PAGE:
Today, we are lucky if safer neighbourhood teams offer half the capacity they did a few years ago (my own borough has lost a third of its police strength since 2011). Youth services are disappearing despite the essential role they can play – and I have watched them play- in turning around troubled lives. One youth worker I know cradled a boy in her arms as he died, and drove another to hospital whilst covered with his blood (he survived), yet pays from her own pocket for the materials to be able to put on sewing and cookery classes in one of the most deprived areas of London.
And it’s not just activities that a good youth service provides. It’s also an irreplaceable source of information about what is happening on the streets. One of the newer initiatives in this area is Red Thread, which works with victims of violence in some of our major hospitals, capitalising on what they call “the teachable moment’” for some young people. They do extraordinary work – one young man I know survived being stabbed and shot, and has become a Red Thread ambassador – a credit to them and to himself. Yet Westminster Council pulled all funding from youth, after-school and holiday schemes in 2016, and they aren’t alone.
Children’s services are stretched to breaking point. Our Gangs Unit continues to exist, thankfully, but with only the equivalent of half a post for mental health intervention. The probation service and youth detention are both in crisis, to the point where last year the Chief Inspector of Prisons found “not a single establishment…safe to hold children and young people”. The network of connections with families built up through children’s centres has been stretched and broken.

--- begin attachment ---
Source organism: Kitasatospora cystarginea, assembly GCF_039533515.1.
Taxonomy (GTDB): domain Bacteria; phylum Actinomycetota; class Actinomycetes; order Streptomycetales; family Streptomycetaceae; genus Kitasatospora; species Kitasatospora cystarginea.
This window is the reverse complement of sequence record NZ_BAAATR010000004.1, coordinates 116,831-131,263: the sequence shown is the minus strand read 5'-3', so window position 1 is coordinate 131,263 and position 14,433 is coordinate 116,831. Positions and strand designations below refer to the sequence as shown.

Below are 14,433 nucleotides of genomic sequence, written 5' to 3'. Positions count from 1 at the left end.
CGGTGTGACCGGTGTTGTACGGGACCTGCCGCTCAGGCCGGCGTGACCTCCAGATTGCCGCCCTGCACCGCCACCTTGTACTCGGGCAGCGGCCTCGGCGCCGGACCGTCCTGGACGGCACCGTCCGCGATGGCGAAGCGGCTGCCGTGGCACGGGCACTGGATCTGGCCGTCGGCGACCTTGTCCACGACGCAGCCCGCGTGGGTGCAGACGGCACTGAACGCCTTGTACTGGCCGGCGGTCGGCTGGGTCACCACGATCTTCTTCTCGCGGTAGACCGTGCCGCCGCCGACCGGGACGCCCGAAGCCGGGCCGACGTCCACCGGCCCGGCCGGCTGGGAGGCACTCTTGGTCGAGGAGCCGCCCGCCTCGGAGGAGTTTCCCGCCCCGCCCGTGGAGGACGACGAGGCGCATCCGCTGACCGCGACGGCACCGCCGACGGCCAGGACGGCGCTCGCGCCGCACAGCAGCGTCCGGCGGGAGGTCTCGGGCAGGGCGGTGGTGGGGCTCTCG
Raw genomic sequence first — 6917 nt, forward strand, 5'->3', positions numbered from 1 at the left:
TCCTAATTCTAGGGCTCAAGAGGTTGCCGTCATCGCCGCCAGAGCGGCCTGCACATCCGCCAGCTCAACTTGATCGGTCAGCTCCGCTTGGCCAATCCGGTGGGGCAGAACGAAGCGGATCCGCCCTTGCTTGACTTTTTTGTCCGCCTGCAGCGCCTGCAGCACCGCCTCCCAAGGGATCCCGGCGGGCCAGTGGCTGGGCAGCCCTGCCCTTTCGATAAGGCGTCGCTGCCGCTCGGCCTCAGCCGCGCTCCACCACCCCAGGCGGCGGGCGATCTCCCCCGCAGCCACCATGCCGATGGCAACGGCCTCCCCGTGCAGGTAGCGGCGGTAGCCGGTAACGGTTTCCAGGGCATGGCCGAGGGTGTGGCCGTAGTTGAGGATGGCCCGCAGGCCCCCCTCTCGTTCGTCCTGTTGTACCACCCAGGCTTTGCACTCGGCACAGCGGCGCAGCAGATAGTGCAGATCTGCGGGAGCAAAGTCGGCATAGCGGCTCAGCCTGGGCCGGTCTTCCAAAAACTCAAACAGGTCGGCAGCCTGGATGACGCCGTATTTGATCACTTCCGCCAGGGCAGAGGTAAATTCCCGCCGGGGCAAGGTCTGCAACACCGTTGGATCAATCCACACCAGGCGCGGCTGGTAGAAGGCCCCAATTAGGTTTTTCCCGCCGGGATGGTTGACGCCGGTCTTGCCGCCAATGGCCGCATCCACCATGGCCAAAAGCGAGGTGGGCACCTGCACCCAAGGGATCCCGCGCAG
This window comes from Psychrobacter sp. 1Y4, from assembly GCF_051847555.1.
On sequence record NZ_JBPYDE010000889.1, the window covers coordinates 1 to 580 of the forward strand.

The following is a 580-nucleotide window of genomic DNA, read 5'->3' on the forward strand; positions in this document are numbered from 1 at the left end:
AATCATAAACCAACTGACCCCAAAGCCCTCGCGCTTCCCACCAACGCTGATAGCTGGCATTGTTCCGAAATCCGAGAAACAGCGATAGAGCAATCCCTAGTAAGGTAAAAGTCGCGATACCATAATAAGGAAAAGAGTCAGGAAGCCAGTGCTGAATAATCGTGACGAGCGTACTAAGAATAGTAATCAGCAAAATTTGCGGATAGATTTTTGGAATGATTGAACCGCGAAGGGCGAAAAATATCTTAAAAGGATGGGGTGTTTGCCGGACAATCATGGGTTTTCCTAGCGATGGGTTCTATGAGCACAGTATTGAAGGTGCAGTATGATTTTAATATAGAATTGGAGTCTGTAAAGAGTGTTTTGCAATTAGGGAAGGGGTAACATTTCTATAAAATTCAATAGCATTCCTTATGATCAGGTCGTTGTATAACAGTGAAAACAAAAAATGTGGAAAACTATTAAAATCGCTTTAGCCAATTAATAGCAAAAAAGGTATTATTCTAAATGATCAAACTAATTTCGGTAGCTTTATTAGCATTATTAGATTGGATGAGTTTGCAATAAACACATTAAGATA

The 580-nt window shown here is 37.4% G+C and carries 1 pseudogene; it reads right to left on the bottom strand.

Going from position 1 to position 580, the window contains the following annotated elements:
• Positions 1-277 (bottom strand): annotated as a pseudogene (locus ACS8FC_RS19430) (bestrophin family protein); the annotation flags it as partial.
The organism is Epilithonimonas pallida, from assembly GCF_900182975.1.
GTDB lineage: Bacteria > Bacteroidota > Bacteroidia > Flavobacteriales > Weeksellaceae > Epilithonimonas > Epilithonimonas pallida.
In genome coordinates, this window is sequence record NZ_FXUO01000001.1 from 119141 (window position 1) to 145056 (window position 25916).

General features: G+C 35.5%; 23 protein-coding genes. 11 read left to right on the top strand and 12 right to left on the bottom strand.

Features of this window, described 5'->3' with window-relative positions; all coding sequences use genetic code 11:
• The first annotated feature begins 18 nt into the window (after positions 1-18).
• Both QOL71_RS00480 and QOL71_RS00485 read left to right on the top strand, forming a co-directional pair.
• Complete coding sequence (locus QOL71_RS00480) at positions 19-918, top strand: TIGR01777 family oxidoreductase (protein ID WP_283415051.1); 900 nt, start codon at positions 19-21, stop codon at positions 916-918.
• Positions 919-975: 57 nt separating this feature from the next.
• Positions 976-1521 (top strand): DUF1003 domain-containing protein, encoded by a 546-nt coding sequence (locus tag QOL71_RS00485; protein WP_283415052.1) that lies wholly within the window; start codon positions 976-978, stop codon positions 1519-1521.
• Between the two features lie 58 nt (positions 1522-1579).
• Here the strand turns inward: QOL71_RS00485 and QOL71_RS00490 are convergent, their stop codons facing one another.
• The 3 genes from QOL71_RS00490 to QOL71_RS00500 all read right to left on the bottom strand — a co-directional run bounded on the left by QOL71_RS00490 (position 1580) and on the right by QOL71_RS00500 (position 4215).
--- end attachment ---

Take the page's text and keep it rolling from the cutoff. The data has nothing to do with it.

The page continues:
Of course, policing is part of the response and intelligence-led stop and search has its role to play. But Sadiq Khan is absolutely right to learn from the Glasgow experience and address this as a public health crisis that needs a long term focus on prevention. However, the Mayor and the Met can’t do this alone. If health secretary Matt Hancock is serious about the NHS becoming a prevention service, where is the NHS – and especially the mental health service – top-level response to serious violence?
With funding for local councils cut in half, where is the capacity to provide non-statutory provision, like youth services? The Department for Education needs to lead an initiative in schools, and above all, put a relentless focus on children who are not in school and at massive risk of exploitation. Families and young people at risk often need to be moved urgently, yet the system scarcely exists to enable this to happen and the failures are more common than the successes.
Above all, we need now what we also needed a decade ago – consistency. Short term funding for stop/start initiatives won’t work. Many of these young people have no trusted, consistent adult figures they can engage with, yet anyone working in the area will be able to talk about how the barriers can come down even amongst the toughest when solid, trusting relationships can be built over time. I’ve always believed in the concept that it takes a village to raise a child. Families may be the bedrock of a child’s life, but no-one grows up in isolation from wider society. We all have a stake in the wellbeing of the next generation and perhaps especially we have an interest in helping to overcome the challenges that the most vulnerable children start off with.
Building “virtual villages” in the heart of the city is a tough call indeed, but it can be done if all the agencies with a role to play make this a priority and engage parents, communities and young people themselves. Yet it is those “soft services”, from youth provision, to safer neighbourhood policing, to children’s centres, that have unravelled furthest and fastest. A lot of public money has been saved. It has not been cost free.
Karen Buck MP is Labour MP for Westminster North.